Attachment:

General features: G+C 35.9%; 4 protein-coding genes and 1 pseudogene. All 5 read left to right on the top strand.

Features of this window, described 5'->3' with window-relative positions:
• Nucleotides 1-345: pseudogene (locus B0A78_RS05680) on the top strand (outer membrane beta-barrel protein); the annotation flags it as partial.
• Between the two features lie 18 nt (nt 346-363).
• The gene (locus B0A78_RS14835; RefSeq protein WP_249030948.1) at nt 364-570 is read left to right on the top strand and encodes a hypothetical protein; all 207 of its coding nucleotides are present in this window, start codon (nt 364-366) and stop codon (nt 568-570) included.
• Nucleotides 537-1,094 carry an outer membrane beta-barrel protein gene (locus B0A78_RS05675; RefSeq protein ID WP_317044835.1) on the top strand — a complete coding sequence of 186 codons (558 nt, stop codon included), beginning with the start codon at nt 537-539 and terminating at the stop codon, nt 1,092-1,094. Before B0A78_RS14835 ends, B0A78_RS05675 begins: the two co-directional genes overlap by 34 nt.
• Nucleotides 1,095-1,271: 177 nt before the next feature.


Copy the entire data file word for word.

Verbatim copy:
General features: G+C 35.9%; 4 protein-coding genes and 1 pseudogene. All 5 read left to right on the top strand.

Features of this window, described 5'->3' with window-relative positions:
• Nucleotides 1-345: pseudogene (locus B0A78_RS05680) on the top strand (outer membrane beta-barrel protein); the annotation flags it as partial.
• Between the two features lie 18 nt (nt 346-363).
• The gene (locus B0A78_RS14835; RefSeq protein WP_249030948.1) at nt 364-570 is read left to right on the top strand and encodes a hypothetical protein; all 207 of its coding nucleotides are present in this window, start codon (nt 364-366) and stop codon (nt 568-570) included.
• Nucleotides 537-1,094 carry an outer membrane beta-barrel protein gene (locus B0A78_RS05675; RefSeq protein ID WP_317044835.1) on the top strand — a complete coding sequence of 186 codons (558 nt, stop codon included), beginning with the start codon at nt 537-539 and terminating at the stop codon, nt 1,092-1,094. Before B0A78_RS14835 ends, B0A78_RS05675 begins: the two co-directional genes overlap by 34 nt.
• Nucleotides 1,095-1,271: 177 nt before the next feature.